Google In Regulatory Hot Water
Google agreed late last week to a $500 million settlement, the amount made in illegal advertising, in a US Justice Department probe focusing on Canadian pharmacies advertising to American customers through Google´s AdSense program. The Canadian pharmacies had been selling prescription drugs without a doctor´s order to customers in the US, a violation of federal law.
According to Forbes, government investigators sorted through more than four million documents and found emails that they say show Page, Google´s CEO, was aware of the ad sales but didn´t stop them. It is against the law for websites to knowingly accept ads for companies or services that are illegal.
US Attorney Peter Neronha, who led the investigation, said to the Wall Street Journal, “We simply know it from the documents reviewed, witnesses that we interviewed, that Larry Page knew what was going on.”
The Justice Department says Google knew it was breaking the law since 2003, but did not take action until 2009 when the federal government started investigating, according to Forbes. Although Google told Congress it tried to stop illegal advertisements, Neronha said those efforts were nothing more than “window dressing.”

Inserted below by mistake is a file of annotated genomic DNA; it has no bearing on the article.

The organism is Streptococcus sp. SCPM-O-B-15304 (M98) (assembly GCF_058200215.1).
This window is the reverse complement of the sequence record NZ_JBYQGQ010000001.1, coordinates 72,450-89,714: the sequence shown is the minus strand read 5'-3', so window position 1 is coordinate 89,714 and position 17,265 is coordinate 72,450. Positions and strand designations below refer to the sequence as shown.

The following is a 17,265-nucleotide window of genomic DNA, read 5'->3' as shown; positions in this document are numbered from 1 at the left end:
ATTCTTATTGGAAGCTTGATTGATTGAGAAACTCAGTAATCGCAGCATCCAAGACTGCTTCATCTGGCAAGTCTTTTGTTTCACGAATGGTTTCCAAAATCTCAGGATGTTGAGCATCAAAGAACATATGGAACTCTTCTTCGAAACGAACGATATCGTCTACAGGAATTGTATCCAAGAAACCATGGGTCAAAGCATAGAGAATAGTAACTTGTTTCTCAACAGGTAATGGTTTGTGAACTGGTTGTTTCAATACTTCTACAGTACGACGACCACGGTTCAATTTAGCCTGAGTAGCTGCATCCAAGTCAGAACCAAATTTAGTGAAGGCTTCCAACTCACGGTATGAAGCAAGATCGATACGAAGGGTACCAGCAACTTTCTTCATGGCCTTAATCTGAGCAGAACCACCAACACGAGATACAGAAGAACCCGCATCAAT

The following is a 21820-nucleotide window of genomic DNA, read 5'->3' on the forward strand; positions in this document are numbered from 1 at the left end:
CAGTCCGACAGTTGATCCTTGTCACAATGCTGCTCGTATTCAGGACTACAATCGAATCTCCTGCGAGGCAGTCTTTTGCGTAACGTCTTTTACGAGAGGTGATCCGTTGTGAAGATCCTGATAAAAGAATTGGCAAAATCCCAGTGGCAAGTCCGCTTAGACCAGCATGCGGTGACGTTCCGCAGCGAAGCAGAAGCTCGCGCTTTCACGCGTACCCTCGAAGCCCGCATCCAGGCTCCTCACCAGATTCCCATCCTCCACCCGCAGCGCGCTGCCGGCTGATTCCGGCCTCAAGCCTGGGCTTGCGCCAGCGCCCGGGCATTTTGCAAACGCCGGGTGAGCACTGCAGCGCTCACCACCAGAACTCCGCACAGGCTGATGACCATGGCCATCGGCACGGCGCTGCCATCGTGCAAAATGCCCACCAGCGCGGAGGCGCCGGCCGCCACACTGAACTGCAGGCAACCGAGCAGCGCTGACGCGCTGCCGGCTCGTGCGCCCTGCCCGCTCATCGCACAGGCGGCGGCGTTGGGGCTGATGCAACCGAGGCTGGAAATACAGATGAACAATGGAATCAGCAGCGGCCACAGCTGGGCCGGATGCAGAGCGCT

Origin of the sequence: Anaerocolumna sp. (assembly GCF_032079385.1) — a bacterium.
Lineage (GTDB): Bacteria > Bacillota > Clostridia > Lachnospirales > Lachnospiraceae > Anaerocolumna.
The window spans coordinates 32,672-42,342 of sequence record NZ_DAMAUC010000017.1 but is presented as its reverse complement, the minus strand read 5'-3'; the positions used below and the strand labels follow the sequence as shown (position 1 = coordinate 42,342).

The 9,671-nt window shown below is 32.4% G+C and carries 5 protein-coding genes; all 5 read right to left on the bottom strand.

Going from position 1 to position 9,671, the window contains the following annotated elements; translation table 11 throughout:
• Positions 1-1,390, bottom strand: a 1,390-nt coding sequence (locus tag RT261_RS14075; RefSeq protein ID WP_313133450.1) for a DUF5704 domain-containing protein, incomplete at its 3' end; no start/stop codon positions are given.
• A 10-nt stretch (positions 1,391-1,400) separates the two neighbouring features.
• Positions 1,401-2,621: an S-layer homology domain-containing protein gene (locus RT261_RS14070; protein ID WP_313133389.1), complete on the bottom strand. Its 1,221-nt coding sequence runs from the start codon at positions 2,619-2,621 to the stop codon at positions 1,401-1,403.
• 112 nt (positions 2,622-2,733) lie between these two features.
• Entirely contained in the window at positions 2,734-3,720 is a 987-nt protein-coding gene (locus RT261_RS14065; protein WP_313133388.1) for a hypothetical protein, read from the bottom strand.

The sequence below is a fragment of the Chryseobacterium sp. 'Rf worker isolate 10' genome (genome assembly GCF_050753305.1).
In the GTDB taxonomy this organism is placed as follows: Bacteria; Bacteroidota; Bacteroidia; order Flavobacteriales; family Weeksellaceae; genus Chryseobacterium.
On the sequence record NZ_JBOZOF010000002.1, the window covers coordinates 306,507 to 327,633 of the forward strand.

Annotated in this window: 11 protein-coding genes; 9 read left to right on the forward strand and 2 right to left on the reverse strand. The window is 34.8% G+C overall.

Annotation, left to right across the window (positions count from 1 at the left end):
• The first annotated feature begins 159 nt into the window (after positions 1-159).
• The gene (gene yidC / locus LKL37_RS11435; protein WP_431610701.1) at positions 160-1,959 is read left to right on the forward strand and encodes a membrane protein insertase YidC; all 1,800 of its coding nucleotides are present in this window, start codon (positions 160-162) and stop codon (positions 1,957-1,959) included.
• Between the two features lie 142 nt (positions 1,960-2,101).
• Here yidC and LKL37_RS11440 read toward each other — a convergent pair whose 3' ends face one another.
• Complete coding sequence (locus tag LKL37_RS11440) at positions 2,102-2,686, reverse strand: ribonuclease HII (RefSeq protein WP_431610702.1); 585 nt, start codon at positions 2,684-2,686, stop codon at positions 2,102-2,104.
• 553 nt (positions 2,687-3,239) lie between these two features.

“Suffice it to say, that this is not two or three rogue employees at the customer service level doing this on their own. This was a corporate decision to engage in this conduct,” said Neronha to the Wall Street Journal.
A company spokesman told Forbes, “This issue is not related to current advertising practices. We have settled and we are moving on…It´s obvious with hindsight that we shouldn´t have allowed these ads on Google in the first place.”
According to Forbes, Millennial Media reports that Google´s AdSense program accounts for nearly half of all mobile advertising, a number that will likely continue to grow as more people use mobile devices like smartphones and tablets.
Google´s legal issues in its advertising practices may not be over. Google is still under investigation by the federal government concerning antitrust practices, initiated by the Justice Department after competitors complained Google skewed search results to favor its advertisers. They have yet to settle this case.
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